Pain (working title)


Pain is a new moving image project scrutinising historical depictions and contemporary understandings of women’s pain, examining how medical practices are informed by (and inform) cultural and social norms, behaviours and assumptions. I am preoccupied by what is considered an ‘acceptable’ body and behaviour.


I am engaging with the displacement, erasure and (mis)treatment of women's bodies in medicine across the intersections of patient, doctor, and health workers. To do so, I am examining archival material, medical spaces and practices, depictions of medicine in the media and popular culture, and engaging in conversations with women.


This body of research stems from my most recent film, Body of Water, informed and inspired by the multitude of impassioned responses I received since exhibiting it.


The objective of this new work is to interrogate the construction of medical knowledges and practices with the intention to rewrite histories of women’s (ill)health by harnessing testimony and storytelling as a method to do so.



Image: diagram of a pelvic examination from Our Bodies, Ourselves, 1979

info
×

Research


My research is situated in the following themes: representation of women as unreliable narrators and inaccurate witnesses; embodiment of historical, political and cultural narratives in spaces and on bodies; objectification of women's’ bodies in medical institutions.


I look to harness the representation of the ‘misbehaving’ body as an unreliable narrator and inaccurate witness, bringing this subjectivity into dialogue with the dominance of objectivity in medical discourse and diagnostic narratives. I want to mobilise contradiction and nuance, first-hand experience and testimony as tools to resist essentialization and intervene into objectivity. I want to create space for womens' voices, bringing to the fore a multitude of unseen narratives and bodies.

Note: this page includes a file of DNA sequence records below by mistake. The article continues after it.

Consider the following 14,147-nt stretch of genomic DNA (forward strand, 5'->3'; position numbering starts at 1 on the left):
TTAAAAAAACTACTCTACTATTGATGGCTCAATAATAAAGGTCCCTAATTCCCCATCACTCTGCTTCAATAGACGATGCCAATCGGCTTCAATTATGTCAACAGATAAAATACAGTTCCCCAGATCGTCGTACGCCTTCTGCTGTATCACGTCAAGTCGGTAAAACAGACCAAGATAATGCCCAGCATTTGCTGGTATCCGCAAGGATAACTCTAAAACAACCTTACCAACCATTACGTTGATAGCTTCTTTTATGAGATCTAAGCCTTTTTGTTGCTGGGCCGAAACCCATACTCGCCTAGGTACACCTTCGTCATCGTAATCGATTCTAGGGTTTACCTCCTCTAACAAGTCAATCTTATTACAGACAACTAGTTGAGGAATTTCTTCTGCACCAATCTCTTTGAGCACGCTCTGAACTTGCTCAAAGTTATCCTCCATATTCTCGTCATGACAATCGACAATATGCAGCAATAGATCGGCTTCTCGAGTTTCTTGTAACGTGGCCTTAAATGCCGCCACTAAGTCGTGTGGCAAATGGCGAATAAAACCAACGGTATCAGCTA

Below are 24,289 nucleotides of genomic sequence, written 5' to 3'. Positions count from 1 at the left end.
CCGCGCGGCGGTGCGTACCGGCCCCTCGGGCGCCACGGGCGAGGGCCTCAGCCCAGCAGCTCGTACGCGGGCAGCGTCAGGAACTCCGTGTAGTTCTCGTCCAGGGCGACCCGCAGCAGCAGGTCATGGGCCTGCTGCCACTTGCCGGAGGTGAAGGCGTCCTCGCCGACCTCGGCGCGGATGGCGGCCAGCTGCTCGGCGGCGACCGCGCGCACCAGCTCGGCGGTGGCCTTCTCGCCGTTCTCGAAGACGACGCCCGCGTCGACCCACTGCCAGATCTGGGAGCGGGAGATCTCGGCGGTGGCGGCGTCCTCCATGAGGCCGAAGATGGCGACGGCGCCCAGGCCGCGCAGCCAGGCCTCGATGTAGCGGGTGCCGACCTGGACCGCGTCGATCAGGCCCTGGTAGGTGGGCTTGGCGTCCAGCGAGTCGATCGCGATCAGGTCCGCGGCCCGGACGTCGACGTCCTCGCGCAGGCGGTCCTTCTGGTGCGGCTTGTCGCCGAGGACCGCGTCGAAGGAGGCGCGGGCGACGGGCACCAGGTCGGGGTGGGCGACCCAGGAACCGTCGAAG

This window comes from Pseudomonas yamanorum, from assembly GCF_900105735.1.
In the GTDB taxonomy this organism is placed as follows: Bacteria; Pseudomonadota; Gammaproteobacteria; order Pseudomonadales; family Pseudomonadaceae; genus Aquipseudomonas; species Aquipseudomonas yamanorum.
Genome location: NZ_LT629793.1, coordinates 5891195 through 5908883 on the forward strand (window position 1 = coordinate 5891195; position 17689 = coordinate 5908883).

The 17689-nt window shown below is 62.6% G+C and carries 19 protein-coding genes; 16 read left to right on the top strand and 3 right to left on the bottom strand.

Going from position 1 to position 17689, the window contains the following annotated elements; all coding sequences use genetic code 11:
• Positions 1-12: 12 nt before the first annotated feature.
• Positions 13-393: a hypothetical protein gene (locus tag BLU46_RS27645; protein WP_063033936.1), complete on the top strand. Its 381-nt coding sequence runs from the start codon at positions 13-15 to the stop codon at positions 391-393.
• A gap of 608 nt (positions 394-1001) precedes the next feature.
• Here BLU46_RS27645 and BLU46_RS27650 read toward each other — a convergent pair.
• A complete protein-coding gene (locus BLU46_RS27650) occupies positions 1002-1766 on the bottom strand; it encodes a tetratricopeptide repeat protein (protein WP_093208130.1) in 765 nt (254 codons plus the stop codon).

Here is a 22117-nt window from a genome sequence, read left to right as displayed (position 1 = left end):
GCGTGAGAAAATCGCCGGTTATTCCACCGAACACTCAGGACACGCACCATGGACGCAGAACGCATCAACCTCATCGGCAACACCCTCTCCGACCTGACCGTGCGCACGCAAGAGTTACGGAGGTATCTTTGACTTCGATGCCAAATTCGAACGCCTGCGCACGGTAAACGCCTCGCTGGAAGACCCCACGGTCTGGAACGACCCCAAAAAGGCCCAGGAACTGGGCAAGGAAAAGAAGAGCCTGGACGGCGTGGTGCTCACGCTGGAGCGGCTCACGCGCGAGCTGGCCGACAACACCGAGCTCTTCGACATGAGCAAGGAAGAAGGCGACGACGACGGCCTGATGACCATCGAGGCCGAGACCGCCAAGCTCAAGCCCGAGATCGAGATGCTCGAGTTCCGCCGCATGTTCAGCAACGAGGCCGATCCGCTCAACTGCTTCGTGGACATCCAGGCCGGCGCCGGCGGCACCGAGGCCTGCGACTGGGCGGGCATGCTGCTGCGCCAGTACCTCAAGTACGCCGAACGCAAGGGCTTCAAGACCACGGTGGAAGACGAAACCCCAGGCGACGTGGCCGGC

Research for the work is happening in parallel: ongoing informal conversations with women to gather testimony, stories, and shared references and experiences; delving into the back catalogue of medical journals and physicians notebooks held at the Royal College of Physicians and Surgeons Glasgow; and (slightly obsessively) consuming reruns of TV medical dramas.


This material will come together to form the body of the film, visually and audibly. Utilising techniques and tropes of documentary to look back at past failures and problematise contemporary practices and depictions, the work will engage with a multitude of representations, manipulations and incarnations of women as unreliable witnesses of their own bodies and experiences. 

Image: Christina Yang in TV medical drama Grey's Anatomy

info
×

Intended outcome


The intended outcome of this research will be a new moving image work that draws together women’s voices with a variety of imagery, materials and spaces that embody the prevailing presumption of the neutral ‘healthy’ body as white, straight and male.


The work will offer up ethical and political (and undoubtedly contradictory) interpretations of women’s bodies as ‘out of place’ in medicine, and in doing so question whose voice gets to speak, and whose words are heard, as part of the unpicking of this web of stories and histories, ethics and practices.


This layered approach will be throughout the film, both visually and audibly. I want to be playful with when sound, voice and visual material align, allowing for both sequential and non-linear timelines to form as the themes and questions build and recur. The intention is to produce a moving image work that does not provide straightforward conclusions, avoiding the reinforcement of a binary that places medicine as a homogeneous entity as ‘bad’ and patients as collective ‘victims’, but an attempt to depict the more complex and nuanced nature of the network of medicine, policy and politics in which people and bodies exist and function.

Image: archive medical text on display at the Royal College of Physicians and Surgeons, Glasgow

info
×

How to get involved


If the themes of this research and work resonate with you, please get in touch. I look forward to hearing from you.


You can contact me via email: annie.crabtree@gmail.com

Development of this project is supported by:


12–26 August 2019: Experimental Film and Artists Moving Image Residency, Cove Park


7 November 2019: Tell me, how do I feel? Screening of works from the LUX and Cinenova collections, Royal College of Physicians and Surgeons Glasgow

Using Format